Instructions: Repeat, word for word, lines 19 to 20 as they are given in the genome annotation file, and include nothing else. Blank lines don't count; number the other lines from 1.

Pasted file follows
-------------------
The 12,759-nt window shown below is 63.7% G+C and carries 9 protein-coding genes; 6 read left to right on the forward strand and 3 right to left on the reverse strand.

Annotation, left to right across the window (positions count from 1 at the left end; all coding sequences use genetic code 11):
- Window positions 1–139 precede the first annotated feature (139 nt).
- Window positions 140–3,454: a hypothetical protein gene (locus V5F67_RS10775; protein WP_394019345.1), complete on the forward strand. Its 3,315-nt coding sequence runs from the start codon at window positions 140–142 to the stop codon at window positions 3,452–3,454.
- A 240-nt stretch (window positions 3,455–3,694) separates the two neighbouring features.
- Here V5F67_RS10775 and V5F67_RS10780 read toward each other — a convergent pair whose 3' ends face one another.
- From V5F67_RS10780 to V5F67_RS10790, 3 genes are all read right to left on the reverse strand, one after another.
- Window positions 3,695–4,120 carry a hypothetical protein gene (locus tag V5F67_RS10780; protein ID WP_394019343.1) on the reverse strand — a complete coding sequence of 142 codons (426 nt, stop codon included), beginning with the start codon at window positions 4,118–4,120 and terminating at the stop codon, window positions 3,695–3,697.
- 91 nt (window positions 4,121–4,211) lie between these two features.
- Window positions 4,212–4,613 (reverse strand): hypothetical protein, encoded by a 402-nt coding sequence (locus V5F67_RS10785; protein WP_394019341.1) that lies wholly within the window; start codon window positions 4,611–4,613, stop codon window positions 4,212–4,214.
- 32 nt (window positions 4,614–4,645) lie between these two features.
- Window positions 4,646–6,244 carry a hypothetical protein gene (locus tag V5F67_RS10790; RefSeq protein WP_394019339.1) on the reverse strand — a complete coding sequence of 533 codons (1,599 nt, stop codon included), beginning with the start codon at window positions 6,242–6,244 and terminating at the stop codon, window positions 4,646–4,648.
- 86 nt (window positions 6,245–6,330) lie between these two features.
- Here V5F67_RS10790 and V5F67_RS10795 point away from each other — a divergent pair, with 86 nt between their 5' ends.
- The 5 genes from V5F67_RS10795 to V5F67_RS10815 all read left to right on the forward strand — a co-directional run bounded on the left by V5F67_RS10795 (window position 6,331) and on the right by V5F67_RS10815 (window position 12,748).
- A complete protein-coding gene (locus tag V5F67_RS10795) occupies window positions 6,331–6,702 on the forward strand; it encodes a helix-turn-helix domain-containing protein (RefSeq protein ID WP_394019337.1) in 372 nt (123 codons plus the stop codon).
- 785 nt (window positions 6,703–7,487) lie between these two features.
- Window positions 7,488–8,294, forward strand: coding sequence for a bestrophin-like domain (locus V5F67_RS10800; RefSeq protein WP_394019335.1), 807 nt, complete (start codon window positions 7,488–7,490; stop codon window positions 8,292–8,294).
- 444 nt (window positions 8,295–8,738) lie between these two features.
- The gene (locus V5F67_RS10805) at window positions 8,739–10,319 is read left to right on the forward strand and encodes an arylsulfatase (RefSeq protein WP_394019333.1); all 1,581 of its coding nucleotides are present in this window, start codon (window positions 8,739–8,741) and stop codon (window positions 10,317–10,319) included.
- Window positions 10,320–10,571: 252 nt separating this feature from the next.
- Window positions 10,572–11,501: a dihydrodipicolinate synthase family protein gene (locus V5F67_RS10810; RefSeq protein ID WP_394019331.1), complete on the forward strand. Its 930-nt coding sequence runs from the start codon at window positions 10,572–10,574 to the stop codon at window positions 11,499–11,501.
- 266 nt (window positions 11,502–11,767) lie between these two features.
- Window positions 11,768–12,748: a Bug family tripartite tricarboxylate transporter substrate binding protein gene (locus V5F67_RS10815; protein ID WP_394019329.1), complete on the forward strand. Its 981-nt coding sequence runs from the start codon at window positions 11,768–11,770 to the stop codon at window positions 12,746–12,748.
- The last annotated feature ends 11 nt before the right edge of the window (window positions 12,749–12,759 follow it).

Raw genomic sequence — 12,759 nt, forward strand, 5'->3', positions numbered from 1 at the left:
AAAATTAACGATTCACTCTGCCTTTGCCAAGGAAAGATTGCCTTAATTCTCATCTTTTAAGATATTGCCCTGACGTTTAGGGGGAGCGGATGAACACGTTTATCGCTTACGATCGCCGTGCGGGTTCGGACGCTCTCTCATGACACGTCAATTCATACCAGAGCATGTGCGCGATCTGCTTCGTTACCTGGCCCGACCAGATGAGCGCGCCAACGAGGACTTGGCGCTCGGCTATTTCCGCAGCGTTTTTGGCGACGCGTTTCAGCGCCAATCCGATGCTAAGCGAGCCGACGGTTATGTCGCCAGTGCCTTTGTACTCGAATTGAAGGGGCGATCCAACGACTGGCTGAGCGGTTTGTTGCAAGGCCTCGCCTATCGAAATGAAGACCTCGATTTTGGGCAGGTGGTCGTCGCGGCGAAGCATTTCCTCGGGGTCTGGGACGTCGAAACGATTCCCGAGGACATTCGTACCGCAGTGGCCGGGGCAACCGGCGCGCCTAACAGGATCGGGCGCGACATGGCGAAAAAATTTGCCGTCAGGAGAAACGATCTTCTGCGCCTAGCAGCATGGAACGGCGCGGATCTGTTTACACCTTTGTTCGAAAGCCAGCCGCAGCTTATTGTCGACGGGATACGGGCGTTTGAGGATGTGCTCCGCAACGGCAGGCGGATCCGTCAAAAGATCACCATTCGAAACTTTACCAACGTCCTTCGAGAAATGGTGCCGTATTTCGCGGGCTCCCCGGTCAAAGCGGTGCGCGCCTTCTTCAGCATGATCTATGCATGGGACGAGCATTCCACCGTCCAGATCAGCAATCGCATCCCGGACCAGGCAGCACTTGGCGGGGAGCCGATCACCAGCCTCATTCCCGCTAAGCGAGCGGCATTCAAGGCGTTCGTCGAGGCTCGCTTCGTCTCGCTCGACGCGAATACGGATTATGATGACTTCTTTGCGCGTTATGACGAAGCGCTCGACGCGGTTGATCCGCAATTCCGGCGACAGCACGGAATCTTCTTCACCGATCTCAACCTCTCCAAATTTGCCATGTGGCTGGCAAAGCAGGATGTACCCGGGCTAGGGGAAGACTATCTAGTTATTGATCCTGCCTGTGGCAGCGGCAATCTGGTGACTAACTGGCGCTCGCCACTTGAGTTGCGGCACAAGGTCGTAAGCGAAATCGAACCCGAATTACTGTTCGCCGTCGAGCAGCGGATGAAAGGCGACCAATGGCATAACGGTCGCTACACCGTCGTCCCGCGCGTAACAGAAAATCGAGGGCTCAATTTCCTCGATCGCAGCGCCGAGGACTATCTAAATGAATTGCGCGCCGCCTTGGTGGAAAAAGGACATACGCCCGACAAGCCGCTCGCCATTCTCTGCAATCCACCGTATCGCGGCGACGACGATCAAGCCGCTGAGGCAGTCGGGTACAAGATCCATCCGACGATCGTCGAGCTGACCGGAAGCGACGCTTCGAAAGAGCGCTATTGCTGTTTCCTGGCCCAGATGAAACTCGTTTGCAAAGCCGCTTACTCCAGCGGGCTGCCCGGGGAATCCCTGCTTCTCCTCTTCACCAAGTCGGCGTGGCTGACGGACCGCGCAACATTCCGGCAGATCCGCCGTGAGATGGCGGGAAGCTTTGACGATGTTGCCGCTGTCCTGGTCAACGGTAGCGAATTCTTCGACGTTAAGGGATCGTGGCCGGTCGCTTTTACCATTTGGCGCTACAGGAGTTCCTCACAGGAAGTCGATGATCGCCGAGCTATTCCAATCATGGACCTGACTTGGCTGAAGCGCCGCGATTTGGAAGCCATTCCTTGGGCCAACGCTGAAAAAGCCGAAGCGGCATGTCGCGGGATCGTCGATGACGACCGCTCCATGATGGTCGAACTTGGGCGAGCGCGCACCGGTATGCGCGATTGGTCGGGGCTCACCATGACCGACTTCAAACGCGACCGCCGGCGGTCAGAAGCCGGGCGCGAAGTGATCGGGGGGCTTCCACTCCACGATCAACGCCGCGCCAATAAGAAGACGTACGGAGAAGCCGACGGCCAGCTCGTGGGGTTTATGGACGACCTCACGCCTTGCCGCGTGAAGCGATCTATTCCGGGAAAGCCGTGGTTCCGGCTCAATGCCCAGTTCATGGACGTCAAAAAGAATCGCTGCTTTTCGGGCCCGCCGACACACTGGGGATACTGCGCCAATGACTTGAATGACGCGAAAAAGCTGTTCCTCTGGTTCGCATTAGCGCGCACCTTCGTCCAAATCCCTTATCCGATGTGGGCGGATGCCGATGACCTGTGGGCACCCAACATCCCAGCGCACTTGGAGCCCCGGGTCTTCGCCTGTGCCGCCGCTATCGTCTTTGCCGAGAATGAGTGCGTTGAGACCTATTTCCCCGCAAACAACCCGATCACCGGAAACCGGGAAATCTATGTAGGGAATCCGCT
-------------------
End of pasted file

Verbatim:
- 444 nt (window positions 8,295–8,738) lie between these two features.
- The gene (locus V5F67_RS10805) at window positions 8,739–10,319 is read left to right on the forward strand and encodes an arylsulfatase (RefSeq protein WP_394019333.1); all 1,581 of its coding nucleotides are present in this window, start codon (window positions 8,739–8,741) and stop codon (window positions 10,317–10,319) included.